Monday, February 13, 2017

Alan Watts reprint of 1961 book

The First Half of Psychotherapy East and West:

In the first chapter of Psychotherapy East and West he skates along big ideas, and typically in academia you're supposed to get into smaller chunks to make sure you've got it right. In some ways Watts is kind of refreshing and there are interesting insights, like that you're going to have to get into social commentary in psychotherapy.

The second chapter is a mash up of physical theories, Wittgenstein and anthropology. The question whether good creates evil was raised, that was my favorite part because it reminds me of the movies MegaMind and Watchmen, who have that theme as well.

Parts of the chapter, I was scratching my head as he switched from topic to topic without transition sentences. It's a kind of riff, and you could see why he was popular in the counter culture when that type of writing was more acceptable. He had some interesting theological views, that in the book of Job, the devil is an adjudicating angel. And he notes he could never get angry at Judas because he just followed Jesus' orders. He thinks schizophrenia is caused by double binds, strong pulls in opposite directions. When the mother tells the little boy, "you don't want to play in that muddy puddle," when the kid really does.

The third chapter on liberation is a kind of history of eastern religions. Watts takes Madhyamaka as the form of Buddhism he is taking about when he generalizes about Buddhism, Vedanta and Taoism. It's an odd choice, when he's speaking in a kind of perfection of wisdom way of Chan.

Watts talks about the caste system of Hinduism, but forgets to mention the "untouchables", the Dalits who have used Buddhism as part of their liberation theology in present times, since Ambedkar converted to Buddhism. Ambedkar died in 56, so the movement had been going for 5 years at least. And yet I don't think right or wrongness in his generalizations and characterizations touches his arguments much, such as they are. Watts' style of writing is a kind of challenge in every statement, a kind of interpretation of a philosophy that is at once hard to evaluate, and bold sounding.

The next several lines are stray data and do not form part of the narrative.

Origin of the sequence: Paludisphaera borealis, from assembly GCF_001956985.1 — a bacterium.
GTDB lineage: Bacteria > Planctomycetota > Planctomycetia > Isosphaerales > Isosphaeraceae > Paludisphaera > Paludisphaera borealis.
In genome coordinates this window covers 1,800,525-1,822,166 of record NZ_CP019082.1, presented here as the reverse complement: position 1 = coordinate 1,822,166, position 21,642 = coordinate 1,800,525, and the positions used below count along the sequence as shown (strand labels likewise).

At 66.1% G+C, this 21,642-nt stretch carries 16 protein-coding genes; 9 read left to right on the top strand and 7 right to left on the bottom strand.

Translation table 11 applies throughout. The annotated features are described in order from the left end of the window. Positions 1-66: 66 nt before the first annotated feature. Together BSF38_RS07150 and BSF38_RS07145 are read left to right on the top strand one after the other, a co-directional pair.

The liberation chapter could almost break the chapter up, because he goes on a long riff about reincarnation which is fairly interesting. Watts suggests that all the magic and miracles are for the weak minded. He points out that westerners see reincarnation as a good thing, where as in the east it is meant to be liberated from.

He compares Taoism and Confucianism, then compares Taoism to Rogerian psychotherapy. He looks at the influence of Ch'an Buddhism from Taoism. Then he throws in a dash of neuropsychology. It's a heady brew to gulp down, but occasionally there's an interesting sentence, and a new way of looking at things.

Many times I find myself asking about a statement about Jung or the other topics, "Is that really true?" I have no way of verifying many of the wide claims Watts makes.

I like the concept of distance of excessive reverence: The further away the prophet, the more reverential there must be, and thus a vibrant tradition "dies of respectability."

The question of sexuality is discussed, but he quotes Vedanta, which I'm not as interested in. The Mahayana is supposed to enter the world and therefore one is more likely to be married as a Mahayana Buddhist.

A tour de force is what they call these kinds of books, because it assumes a lot of background and interpretations on that background which are hard to know how true they are. There's a large grand comparison of liberation east and west, which is what the title is, so there you have it.

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